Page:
It was a bizarre celebration, almost a couldn’t-care-less response to a horrible facet of the war in Ukraine. On Monday, President Vladimir Putin honoured the Russian military brigade that Ukraine has accused of killing civilians recently in Bucha. The inherent irony is much too cruel for words. Suffice it to register that his compliments have been no less shocking than the massacre which Russia says it had nothing to do with. “The skilful and resolute actions of the 64th Separate Motor Rifle Brigade are an example of the performance of military duty, courage, selflessness and high professionalism,” said Mr Putin in a statement that granted them the honorary title of the “Guards”. Ukrainian officials, it needs to be underlined, had publicly accused the unit of committing war crimes in Bucha. The honour bestowed by the Russian President cannot obfuscate the enormity of the tragedy. It is the latest example of Mr Putin acting with impunity. Small wonder that a senior adviser to President Volodymir Zelenskyi has remarked that “Russia is laughing in the face of the world”.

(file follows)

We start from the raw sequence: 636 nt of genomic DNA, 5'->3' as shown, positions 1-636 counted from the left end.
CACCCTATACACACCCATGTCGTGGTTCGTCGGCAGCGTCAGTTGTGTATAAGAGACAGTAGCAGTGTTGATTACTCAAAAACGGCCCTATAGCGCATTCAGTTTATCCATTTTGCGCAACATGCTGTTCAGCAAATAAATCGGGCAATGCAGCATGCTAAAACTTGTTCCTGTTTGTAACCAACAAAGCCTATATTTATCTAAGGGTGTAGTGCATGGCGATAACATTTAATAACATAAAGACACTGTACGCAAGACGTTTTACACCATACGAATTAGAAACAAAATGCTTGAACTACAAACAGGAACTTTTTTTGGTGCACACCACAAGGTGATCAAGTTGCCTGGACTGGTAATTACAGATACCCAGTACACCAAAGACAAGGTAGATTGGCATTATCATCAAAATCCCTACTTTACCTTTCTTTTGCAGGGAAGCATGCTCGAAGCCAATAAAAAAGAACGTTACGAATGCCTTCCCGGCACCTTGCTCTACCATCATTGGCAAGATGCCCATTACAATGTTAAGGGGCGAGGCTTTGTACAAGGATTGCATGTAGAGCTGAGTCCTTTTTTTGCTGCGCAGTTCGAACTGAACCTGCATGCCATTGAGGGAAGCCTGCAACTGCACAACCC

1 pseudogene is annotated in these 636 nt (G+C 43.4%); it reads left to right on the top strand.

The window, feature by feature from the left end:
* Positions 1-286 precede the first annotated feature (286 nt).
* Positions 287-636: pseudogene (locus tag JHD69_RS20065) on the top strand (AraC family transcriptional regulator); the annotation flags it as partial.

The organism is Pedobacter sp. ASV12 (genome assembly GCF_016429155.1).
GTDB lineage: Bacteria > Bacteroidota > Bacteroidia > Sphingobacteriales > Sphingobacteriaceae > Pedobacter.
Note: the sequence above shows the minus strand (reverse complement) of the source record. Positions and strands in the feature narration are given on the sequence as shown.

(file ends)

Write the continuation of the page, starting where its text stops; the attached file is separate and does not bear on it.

Bucha, a suburb of Kiev, now showcases a landscape of horrors. Evidence suggests that the Russian troops killed recklessly. Many civilians appeared to have been killed “execution-style”; some were allegedly tortured and raped in incidents that are reminiscent of the Pakistan army’s operations in its erstwhile eastern wing (March 1971). The world has been kept guessing about the consequences that Russia may face because of the calibrated killings. International investigators have mentioned “clear patterns” of human rights abuses. Yet going by the tenets of international law, war crimes are extremely difficult to prosecute. According to Ukraine’s ministry of defence, the brigade that perpetrated the massacre has not pulled out of Russia’s “troop rotation” after Bucha; it was instead redeployed to another area of embattled Ukraine. Mr Putin’s statement on Monday made no mention of Bucha or the gut-churning images that outraged the world, even provoked President Joe Biden to refer to his counterpart in Moscow as a “war criminal”. The Russian President has come through as a remarkably insensitive Head of State. His statement referred to the war, which Russia start- ed, merely as a “special military operation in Ukraine” and praised what he called the “64th brigade’s mass heroism and courage”. Mr Putin, it bears recalling, has in the past been accused of “celebrating” leaders accused of human rights abuses. He had awarded Russia’s highest medal to a Chechen leader who was accused of kidnapping and torture. In 2016, he awarded the same medal to Aleksandr V. Dvornokov, the Russian general whose forces were widely accused of bombing civilian neighbourhoods and hospitals in Syria. Earlier this month, he appointed Dvornikov as Russia’s top battlefield commander in Ukraine. The tragedy deepens as the Kremlin is yet to respond to the massacre in Bucha. Civilians were killed and killed with abandon. Those the world believes were the perpetrators have been feted by the President of Russia.